SoMS, BABS and GSBE Cross-Faculty Seminar Series
Understanding the molecular mechanisms that regulate axonal regeneration is essential for the development of effective therapies for nerve injuries. Despite substantial knowledge being gained into how axonal re-growth is initiated, our understanding of the mechanisms needed to achieve target reconnection remains very poor. In several species, reconnection of severed axons can occur through a process of axonal fusion, whereby the proximal regrowing fragment recognises and re-establishes membrane and cytoplasmic continuity with its own separated distal fragment, preventing it from undergoing degeneration. This represents a highly efficient way to re-establish connection between an injured neuron and its target tissue. Using the nematode C. elegans as a model system, we have characterised the axonal fusion process at the molecular level.
We discovered that the recognition between the regrowing axon and its separated axonal fragment proceeds using the same conserved molecular elements previously shown to mediate the recognition of apoptotic cells by neighbouring phagocytes. Furthermore, we demonstrated that the re-establishment of membrane and cytoplasmic continuity between the two axonal fragments is achieved through the regulated expression and localisation within the damaged neuron of fusogens, molecules known to mediate developmentally regulated cell-cell fusion in most eukaryotes. These discoveries pave the way for the development of novel strategies for the treatment of nerve injury.
Bio:Associate Professor Massimo A. Hilliard received his PhD in Biological Chemistry and Molecular Biology in 2001 from the University of Naples, Italy, working under the supervision of Dr Paolo Bazzicalupo. He then undertook postdoctoral training with Prof William Schafer at the University of California San Diego, and with Prof Cori Bargmann at the University of California San Francisco and The Rockefeller University. In 2007, he was appointed as a Senior Research Fellow at the Queensland Brain Institute, The University of Queensland, where he has established his independent laboratory. He was subsequently awarded an ARC Future Fellowship, and in 2015 was promoted to Associate Professor and awarded an NHMRC Senior Research Fellowship.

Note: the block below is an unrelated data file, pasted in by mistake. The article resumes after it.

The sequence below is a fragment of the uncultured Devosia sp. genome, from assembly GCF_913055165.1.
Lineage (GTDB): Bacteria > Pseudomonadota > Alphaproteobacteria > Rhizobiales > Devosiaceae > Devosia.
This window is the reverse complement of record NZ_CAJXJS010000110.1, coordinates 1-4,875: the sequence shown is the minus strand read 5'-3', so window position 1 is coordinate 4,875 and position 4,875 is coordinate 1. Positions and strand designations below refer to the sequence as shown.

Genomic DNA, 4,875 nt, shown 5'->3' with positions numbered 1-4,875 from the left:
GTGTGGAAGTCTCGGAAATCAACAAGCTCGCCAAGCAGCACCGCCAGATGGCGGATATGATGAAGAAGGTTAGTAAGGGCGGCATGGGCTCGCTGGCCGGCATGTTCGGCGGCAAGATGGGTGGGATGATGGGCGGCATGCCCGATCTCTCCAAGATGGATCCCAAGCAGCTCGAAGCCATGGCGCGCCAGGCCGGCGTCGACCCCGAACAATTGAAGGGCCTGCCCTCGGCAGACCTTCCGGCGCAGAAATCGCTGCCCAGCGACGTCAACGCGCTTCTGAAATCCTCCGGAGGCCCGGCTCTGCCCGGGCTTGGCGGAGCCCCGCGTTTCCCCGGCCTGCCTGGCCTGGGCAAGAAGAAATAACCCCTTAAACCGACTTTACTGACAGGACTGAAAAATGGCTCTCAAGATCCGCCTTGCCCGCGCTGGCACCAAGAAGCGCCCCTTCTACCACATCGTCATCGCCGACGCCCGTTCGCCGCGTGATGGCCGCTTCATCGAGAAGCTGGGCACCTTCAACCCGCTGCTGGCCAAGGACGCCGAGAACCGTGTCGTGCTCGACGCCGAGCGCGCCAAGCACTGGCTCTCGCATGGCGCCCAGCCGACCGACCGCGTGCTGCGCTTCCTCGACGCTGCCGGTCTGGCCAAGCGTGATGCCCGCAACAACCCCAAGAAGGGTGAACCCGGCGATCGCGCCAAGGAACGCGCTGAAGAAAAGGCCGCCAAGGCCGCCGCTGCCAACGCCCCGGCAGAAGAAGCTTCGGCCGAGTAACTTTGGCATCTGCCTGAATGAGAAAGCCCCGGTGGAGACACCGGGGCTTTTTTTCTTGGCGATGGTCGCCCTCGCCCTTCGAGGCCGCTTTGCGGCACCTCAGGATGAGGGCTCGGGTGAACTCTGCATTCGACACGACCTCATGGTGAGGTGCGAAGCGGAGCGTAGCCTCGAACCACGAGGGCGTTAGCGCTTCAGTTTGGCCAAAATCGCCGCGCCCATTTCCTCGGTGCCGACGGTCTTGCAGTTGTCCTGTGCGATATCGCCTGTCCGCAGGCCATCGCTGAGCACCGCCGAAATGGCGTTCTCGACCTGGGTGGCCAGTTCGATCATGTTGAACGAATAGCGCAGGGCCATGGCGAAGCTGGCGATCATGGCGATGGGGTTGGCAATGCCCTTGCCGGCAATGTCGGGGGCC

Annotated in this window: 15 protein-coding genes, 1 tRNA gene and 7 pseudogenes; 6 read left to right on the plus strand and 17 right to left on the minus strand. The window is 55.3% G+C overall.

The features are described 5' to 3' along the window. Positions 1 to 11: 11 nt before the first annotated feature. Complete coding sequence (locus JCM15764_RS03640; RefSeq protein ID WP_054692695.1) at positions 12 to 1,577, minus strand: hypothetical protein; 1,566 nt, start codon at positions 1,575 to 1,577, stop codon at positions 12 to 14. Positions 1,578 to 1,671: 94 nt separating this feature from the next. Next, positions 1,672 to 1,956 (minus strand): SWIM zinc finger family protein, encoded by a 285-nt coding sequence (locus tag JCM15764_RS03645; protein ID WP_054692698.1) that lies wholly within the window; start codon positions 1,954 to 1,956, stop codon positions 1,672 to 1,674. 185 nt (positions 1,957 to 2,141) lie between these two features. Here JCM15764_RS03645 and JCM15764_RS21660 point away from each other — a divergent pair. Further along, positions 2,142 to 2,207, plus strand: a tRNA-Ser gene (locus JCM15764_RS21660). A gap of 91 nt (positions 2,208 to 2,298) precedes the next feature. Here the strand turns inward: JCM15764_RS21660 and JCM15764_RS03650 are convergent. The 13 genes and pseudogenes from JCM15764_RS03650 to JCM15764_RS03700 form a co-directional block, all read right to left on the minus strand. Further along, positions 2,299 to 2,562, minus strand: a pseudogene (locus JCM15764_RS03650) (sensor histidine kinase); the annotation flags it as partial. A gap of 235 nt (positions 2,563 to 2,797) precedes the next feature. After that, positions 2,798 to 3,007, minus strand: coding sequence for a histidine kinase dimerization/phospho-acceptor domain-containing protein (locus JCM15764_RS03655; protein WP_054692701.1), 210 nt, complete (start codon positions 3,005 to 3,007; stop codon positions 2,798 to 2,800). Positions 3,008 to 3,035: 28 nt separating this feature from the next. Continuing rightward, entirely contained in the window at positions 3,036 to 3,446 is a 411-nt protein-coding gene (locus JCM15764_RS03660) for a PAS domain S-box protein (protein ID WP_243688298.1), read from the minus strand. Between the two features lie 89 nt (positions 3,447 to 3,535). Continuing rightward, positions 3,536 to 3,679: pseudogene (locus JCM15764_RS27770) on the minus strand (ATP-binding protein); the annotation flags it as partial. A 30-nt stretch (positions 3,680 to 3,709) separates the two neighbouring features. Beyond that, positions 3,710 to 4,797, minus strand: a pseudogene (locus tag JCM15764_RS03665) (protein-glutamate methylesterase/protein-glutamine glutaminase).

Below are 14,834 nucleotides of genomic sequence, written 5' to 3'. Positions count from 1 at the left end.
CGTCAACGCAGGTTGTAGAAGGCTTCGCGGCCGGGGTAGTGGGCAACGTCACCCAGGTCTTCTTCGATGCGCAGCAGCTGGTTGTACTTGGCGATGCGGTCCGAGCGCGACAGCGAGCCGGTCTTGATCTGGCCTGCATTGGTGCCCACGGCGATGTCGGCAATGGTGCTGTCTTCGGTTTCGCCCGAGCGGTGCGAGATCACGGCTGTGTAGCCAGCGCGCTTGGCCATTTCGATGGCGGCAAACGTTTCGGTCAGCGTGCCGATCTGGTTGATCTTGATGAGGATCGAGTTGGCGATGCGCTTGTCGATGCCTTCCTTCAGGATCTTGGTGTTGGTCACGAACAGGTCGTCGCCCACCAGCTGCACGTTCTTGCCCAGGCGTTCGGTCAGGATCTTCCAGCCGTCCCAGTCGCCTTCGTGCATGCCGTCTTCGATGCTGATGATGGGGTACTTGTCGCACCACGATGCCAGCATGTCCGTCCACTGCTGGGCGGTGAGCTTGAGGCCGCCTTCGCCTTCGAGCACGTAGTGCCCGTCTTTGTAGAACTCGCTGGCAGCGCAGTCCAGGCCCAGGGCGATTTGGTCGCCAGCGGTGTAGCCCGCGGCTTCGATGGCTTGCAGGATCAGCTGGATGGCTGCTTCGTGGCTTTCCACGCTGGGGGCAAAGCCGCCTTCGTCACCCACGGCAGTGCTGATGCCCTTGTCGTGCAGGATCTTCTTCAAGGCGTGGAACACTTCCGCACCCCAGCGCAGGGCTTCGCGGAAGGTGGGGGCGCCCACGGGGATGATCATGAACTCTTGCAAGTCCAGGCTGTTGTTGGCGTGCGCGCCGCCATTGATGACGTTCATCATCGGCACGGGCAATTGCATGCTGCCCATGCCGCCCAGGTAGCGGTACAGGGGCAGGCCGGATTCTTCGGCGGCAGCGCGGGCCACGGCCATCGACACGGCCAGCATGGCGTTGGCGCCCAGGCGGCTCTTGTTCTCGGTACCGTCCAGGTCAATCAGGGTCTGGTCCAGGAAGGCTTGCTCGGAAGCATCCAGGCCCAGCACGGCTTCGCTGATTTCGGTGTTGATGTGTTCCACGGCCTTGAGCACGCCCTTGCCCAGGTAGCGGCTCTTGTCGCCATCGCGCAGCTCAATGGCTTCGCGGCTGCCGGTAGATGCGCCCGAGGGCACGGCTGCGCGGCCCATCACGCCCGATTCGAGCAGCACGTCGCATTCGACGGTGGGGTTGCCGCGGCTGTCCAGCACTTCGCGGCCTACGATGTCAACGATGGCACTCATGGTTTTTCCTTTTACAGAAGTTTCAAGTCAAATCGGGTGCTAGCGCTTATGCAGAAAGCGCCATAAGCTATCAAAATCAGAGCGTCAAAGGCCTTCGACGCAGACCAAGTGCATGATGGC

During his career A/Prof Hilliard has focused on understanding the molecular mechanisms that regulate neuronal development, maintenance, and repair, using C. elegans as a model system. His current research goals are to understand: i) how the axon develops and maintains its structure over the lifetime of the organism, and ii) how the axon can be repaired when damage occurs. His laboratory has made a number of key discoveries in these research areas, including the axonal protective function of a conserved alpha tubulin acetyltransferase, the role of conserved apoptotic molecules in axonal clearance, and the identification of the molecular mechanisms that regulate axonal fusion, an axonal repair event in which the two separated fragments of an injured axon rejoin and reconstitute the original tract. His research has been funded by the NIH, NHMRC, and ARC, and his discoveries have been published in top tier journals, including Nature and Science.